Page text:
ISIS and the use of Religion and Social Media in shaping identity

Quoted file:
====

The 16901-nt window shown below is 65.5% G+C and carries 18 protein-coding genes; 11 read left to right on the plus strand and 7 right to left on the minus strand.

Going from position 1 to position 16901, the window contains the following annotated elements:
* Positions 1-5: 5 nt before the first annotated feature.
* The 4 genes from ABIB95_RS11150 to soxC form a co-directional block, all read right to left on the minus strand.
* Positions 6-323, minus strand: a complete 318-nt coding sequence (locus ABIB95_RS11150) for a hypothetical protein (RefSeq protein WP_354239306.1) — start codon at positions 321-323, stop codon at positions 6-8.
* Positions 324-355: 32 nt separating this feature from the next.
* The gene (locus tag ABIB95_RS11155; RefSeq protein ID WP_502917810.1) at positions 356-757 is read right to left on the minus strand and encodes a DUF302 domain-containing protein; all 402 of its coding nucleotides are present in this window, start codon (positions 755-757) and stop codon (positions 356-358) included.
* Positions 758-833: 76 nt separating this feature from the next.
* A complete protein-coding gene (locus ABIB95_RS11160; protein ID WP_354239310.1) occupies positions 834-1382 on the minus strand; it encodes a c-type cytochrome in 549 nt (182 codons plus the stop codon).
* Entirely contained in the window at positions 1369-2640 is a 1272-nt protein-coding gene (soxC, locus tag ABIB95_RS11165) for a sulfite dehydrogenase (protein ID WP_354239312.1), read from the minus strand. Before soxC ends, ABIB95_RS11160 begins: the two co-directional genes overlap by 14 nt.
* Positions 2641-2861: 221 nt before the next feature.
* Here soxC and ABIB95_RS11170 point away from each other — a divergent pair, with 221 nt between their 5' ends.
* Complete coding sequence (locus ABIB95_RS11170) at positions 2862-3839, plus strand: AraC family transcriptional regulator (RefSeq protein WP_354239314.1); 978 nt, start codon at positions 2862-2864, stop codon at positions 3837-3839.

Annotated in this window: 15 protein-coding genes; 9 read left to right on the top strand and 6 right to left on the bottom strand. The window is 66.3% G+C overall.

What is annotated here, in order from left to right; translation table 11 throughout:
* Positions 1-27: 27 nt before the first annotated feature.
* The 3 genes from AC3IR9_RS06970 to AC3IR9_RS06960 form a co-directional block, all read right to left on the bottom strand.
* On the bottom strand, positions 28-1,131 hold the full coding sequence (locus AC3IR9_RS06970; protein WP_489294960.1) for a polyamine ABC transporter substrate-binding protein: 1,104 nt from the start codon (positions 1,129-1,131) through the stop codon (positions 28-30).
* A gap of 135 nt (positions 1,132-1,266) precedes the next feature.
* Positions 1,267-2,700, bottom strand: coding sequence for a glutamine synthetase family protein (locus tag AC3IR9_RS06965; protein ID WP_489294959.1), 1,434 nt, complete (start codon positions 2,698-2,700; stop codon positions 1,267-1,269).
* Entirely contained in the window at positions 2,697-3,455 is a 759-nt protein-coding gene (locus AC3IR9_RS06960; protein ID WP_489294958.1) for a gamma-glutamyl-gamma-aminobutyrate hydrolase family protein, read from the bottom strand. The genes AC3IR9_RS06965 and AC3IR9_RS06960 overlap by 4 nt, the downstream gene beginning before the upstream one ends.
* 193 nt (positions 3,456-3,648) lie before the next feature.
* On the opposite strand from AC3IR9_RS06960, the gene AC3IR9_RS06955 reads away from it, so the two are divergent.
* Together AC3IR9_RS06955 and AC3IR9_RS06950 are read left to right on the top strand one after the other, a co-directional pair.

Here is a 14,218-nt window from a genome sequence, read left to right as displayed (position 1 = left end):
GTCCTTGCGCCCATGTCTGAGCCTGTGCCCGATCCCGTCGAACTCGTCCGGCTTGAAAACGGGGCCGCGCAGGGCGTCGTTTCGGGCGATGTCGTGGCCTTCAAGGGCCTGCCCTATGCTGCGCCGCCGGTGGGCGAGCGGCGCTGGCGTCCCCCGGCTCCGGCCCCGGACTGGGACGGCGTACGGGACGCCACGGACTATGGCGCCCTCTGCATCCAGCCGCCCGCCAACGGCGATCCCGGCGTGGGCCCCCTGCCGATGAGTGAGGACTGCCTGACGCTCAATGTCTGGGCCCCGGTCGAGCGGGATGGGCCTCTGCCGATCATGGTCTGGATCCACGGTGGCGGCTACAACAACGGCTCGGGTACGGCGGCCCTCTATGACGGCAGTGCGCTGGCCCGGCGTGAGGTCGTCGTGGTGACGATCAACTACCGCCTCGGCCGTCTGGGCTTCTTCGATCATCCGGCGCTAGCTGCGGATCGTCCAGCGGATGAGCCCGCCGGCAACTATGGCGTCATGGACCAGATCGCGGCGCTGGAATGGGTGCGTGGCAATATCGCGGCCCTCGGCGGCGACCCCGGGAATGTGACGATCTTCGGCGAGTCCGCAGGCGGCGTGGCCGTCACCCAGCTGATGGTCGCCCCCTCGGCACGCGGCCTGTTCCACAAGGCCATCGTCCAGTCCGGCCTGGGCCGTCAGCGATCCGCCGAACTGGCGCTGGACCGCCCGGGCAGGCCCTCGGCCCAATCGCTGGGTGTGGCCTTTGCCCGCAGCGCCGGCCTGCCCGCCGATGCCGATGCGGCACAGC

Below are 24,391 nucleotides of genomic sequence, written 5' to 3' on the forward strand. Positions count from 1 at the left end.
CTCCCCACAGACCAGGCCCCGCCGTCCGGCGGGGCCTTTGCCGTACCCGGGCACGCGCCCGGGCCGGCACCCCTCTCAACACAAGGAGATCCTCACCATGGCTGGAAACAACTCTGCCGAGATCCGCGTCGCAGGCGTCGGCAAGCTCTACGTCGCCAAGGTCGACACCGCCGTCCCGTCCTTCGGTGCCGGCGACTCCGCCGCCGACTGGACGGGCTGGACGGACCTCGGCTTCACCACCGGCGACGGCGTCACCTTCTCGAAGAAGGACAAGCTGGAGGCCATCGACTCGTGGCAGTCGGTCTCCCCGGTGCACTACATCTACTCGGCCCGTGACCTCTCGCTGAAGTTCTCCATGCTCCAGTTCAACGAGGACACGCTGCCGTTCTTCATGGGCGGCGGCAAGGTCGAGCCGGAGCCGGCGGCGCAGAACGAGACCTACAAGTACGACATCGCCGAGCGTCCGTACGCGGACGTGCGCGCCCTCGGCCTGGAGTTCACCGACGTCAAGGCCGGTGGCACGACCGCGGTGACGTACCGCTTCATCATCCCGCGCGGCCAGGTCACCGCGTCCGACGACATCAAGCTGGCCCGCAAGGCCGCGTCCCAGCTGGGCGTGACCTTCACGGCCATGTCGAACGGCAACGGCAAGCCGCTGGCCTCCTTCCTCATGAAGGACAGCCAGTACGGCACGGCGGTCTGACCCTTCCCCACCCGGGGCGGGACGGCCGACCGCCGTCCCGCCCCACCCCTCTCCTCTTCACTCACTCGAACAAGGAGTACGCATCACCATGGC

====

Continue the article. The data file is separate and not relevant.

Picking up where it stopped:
Terrorism is often described as a process of radicalization, and radicalization is simply the process by which individuals are introduced to an overtly ideological message and belief system that encourages movement from moderate mainstream beliefs towards extreme views (Barlett and Miller, 2011). The latter can explain the existence of ISIS. The Internet’s unprecedented global reach and scope combined with the difficulty in monitoring and tracing communications makes the internet a prime tool for extremists and terrorists (Simon Wiesenthal Center and Snider Social Action, 2015). What is striking in this new context is that most of those recruited into ISIS are well educated and from middle upper class families, which shows that fanaticism knows no socio-economic level. They can join easily because the message is simple, aesthetic and straight forward. The difficulty here is that as a group so powerful, dangerous and disastrous, ISIS is at the same time very simple and superficial, which rapidly radicalises young boys and girls through the use of social media. In addition, the release of the ISIS Annual Report (al Naba[4]) serves as a motivational factor to these young souls as it depicts a group that is modern and organized with a free flow of information to potential targets. These annual reports showcase the group’s performances for potential and current donors because they contain all the operations carried out by the group such as assassinations, bombings and the liberation of prisoners. Because, ISIS is organised, modern and detailed, unlike Al Qaeda and the Taliban, it attracts numerous potential donors. It creates stimulation and intoxication to its target audience as has been evidenced by the ease and rapidness with which young girls and boys from Europe and other parts of the world run off to join ISIS. A report issued by the Simon Wiesenthal Centre (2013), found an alarmingly high incidence of digital hate and terror on Twitter specifically, used by terrorists to recruit, socialize with and embolden other potential terrorists. It can be argued that the spread of extremism online, especially social media can act as a surrogate offline social network.